by Sheila Connolly
I love cemeteries. I spend a lot of time in cemeteries, and I enjoy their history and their carvings. But mostly I go because my ancestors call me.
I don’t think I’m crazy. It’s not that I hear voices or see apparitions floating above a tombstone (wonder what they would say, if they started talking to me?) beckoning to me, but I am consistently drawn to graveyards.
I could blame my parents, particularly my mother. When I was a year old, my family moved to a rather isolated house in Red Lion, Delaware. The best grass could be found in a nearby cemetery, and that’s where my mother took me to perfect my walking skills. I can picture myself lurching from tombstone to tombstone, when I was shorter than they were, not that I have any memory of it. Nobody ever told me that I should be frightened of them, or of those who lay under the grass. I think it was a happy time, with my mother, and that feeling has persisted whenever I visit a cemetery now.
But even beyond that, I believe that my ancestors called me to Massachusetts, although I didn’t always see it that way. I knew my great-great-grandmother had been born and lived here, and her daughter (her only child) had been born here, but I never knew them (although my mother did, as a child) and we had only a few photographs of either of them. I knew that there was one Revolutionary War soldier up the line somewhere, since my great-grandmother had joined the DAR in 1929. And that was more or less where my knowledge of family history ended, for a long time.
I went to Wellesley College in Massachusetts—the only college I applied to, and the only one I ever wanted to attend, once I had visited the place. It was only decades later that I wandered through the graveyard in the middle of town and realized I had a whole batch of ancestors right there. I’d been walking past them for years without knowing it. Coincidence? I started to wonder.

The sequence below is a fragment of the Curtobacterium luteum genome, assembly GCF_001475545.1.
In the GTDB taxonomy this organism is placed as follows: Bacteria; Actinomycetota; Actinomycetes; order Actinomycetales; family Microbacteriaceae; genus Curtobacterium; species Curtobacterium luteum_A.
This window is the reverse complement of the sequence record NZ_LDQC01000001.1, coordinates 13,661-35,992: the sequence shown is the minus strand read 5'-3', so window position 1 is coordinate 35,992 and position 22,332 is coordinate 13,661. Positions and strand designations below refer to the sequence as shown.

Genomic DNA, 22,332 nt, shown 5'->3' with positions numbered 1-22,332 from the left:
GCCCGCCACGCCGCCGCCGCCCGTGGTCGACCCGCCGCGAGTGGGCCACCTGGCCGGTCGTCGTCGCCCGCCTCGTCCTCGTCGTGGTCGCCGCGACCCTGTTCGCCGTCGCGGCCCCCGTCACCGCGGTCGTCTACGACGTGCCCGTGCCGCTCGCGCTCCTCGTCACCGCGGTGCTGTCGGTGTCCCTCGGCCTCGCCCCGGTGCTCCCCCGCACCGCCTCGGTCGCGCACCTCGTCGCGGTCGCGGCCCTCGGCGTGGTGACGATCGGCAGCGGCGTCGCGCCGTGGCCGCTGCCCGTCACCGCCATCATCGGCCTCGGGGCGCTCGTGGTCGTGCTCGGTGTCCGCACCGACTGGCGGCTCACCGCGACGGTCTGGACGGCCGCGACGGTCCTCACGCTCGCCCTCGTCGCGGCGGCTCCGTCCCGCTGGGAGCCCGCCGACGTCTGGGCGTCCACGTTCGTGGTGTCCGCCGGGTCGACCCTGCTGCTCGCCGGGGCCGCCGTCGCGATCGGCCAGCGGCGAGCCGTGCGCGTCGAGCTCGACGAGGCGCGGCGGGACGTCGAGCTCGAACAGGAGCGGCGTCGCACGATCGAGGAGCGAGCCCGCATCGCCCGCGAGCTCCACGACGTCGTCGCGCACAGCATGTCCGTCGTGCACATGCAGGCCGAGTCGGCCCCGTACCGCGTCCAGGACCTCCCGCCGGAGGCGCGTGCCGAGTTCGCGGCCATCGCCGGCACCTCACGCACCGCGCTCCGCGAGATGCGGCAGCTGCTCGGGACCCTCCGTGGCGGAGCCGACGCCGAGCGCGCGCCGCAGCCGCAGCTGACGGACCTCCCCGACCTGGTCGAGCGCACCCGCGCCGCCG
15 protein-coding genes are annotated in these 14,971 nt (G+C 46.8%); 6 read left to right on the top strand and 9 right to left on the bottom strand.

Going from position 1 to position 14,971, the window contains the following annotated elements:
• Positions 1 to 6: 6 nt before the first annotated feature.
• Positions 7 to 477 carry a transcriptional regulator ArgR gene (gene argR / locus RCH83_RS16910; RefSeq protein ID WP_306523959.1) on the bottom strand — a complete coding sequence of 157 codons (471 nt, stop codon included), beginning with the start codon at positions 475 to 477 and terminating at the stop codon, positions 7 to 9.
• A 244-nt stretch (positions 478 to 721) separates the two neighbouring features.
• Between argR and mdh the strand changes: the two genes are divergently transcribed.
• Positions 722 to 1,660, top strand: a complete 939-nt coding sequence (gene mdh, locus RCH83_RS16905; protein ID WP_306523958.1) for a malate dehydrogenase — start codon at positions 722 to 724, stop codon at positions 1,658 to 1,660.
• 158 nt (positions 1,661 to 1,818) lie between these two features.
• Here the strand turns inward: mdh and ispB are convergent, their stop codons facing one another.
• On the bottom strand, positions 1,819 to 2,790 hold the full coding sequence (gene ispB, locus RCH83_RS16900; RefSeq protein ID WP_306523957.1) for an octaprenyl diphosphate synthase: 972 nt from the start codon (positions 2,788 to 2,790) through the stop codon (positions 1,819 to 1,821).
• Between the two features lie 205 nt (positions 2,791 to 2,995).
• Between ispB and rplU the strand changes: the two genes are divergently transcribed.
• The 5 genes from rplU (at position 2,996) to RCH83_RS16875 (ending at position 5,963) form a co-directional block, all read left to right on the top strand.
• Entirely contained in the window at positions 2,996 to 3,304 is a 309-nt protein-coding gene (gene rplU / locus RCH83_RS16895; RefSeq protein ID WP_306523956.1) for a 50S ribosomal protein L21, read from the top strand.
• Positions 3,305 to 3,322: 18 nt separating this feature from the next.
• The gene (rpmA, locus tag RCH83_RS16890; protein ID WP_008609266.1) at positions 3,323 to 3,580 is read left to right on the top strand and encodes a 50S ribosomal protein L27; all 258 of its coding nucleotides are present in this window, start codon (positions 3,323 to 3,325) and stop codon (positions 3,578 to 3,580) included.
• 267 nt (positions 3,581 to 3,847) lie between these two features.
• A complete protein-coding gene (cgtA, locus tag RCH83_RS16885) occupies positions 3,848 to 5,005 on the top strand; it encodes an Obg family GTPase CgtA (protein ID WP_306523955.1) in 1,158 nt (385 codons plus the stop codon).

In Massachusetts I visit a lot of cemeteries, and I almost always find an ancestor, albeit distant, wherever I go. One of my favorite discoveries came when I went to a large 19th-century cemetery in Lynn, looking for a great-great-whatever uncle I knew was buried there, and maybe a great-great-grandfather. I had no map and no plan; I told my husband that we’d just drive around and surely we’d find them (he was not convinced—it was a big cemetery).
We found the two I was looking for, but when I looked up from that great-great-grandfather’s stone, I realized that behind him lay four generations of his family and his wife’s family, all in one plot. That’s a genealogist’s dream. Tell me they weren’t calling to me.
I could go on, but unless you’re a genealogist yourself I would probably bore you. But let me add that the same thing has happened to me in Ireland. When I arrived in the countryside of rural West Cork for the first time, in 1998, it felt like coming home—to a place I’d never seen (nor did I have any pictures from the family). And then I started running into people there who had known my family, and who knew where they had lived and where they were buried. All by chance. You may call it luck, but I say there’s something else at work.
Of course I use this in all my series. Meg Corey in the Orchard Mysteries goes to visit the cemetery where ancestors she never knew she had are buried—and yes, she talks to them, if awkwardly. So does Maura Donovan in the County Cork Mysteries. It’s an act of remembrance and respect, but it also provides a sense of connection, of belonging.
Let me assure you, it’s all good. Those ancestors are glad to see me, and if they’re haunting me, they’re benevolent, not malicious. They’re telling me that I’m where I belong.